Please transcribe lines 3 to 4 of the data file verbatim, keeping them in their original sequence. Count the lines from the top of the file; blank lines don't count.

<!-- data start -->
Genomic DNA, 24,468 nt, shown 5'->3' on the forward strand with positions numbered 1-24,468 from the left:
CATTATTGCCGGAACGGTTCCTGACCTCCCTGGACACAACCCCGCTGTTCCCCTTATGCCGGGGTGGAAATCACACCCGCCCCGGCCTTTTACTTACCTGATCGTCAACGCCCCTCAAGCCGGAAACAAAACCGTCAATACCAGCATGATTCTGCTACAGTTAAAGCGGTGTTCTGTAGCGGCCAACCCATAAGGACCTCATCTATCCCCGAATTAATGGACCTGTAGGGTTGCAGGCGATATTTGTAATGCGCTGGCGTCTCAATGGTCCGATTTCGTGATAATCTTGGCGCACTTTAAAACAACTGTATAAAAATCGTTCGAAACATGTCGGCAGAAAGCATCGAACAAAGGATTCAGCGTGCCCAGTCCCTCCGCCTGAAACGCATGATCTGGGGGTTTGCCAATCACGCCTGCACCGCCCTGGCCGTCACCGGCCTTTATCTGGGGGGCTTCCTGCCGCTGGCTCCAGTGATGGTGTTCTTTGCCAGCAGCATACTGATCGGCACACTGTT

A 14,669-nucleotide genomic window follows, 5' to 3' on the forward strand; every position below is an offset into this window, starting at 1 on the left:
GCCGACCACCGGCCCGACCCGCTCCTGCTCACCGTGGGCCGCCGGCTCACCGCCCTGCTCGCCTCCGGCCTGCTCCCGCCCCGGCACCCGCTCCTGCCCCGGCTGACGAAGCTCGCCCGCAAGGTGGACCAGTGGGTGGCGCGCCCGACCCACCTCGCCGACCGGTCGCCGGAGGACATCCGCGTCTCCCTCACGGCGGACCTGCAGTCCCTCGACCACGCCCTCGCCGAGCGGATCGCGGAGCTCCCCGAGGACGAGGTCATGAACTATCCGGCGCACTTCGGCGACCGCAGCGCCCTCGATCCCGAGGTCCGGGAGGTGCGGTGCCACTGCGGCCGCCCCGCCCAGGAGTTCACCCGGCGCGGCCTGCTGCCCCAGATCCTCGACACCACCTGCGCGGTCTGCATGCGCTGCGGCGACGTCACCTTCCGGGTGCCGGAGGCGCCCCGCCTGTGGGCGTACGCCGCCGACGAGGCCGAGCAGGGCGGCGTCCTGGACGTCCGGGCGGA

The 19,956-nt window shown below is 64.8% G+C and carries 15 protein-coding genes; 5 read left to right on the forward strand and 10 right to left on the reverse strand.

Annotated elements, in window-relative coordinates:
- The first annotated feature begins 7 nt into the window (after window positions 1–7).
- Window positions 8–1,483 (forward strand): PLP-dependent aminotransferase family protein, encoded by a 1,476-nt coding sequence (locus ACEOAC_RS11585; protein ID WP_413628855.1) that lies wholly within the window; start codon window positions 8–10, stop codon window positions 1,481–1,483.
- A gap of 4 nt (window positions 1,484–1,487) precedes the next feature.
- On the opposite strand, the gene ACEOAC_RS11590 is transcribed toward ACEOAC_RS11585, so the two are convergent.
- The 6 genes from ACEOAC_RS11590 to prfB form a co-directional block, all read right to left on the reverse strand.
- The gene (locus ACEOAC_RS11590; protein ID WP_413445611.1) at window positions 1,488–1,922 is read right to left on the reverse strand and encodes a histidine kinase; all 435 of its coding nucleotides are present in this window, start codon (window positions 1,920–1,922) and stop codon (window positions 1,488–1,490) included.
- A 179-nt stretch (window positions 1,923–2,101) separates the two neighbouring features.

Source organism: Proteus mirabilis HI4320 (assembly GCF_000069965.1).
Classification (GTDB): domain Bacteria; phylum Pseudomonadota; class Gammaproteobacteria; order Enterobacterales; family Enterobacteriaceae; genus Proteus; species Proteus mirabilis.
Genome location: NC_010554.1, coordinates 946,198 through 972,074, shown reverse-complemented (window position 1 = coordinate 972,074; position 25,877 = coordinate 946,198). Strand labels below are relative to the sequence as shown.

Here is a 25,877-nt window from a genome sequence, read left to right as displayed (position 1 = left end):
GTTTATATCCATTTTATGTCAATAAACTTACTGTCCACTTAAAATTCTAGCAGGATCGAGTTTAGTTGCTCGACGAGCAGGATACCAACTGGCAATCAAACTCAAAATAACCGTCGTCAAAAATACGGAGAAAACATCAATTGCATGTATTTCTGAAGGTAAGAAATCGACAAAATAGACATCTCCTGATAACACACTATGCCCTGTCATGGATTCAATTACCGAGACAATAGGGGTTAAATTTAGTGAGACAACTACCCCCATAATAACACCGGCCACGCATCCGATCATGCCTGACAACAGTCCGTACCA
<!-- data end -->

A 14,669-nucleotide genomic window follows, 5' to 3' on the forward strand; every position below is an offset into this window, starting at 1 on the left:
GCCGACCACCGGCCCGACCCGCTCCTGCTCACCGTGGGCCGCCGGCTCACCGCCCTGCTCGCCTCCGGCCTGCTCCCGCCCCGGCACCCGCTCCTGCCCCGGCTGACGAAGCTCGCCCGCAAGGTGGACCAGTGGGTGGCGCGCCCGACCCACCTCGCCGACCGGTCGCCGGAGGACATCCGCGTCTCCCTCACGGCGGACCTGCAGTCCCTCGACCACGCCCTCGCCGAGCGGATCGCGGAGCTCCCCGAGGACGAGGTCATGAACTATCCGGCGCACTTCGGCGACCGCAGCGCCCTCGATCCCGAGGTCCGGGAGGTGCGGTGCCACTGCGGCCGCCCCGCCCAGGAGTTCACCCGGCGCGGCCTGCTGCCCCAGATCCTCGACACCACCTGCGCGGTCTGCATGCGCTGCGGCGACGTCACCTTCCGGGTGCCGGAGGCGCCCCGCCTGTGGGCGTACGCCGCCGACGAGGCCGAGCAGGGCGGCGTCCTGGACGTCCGGGCGGA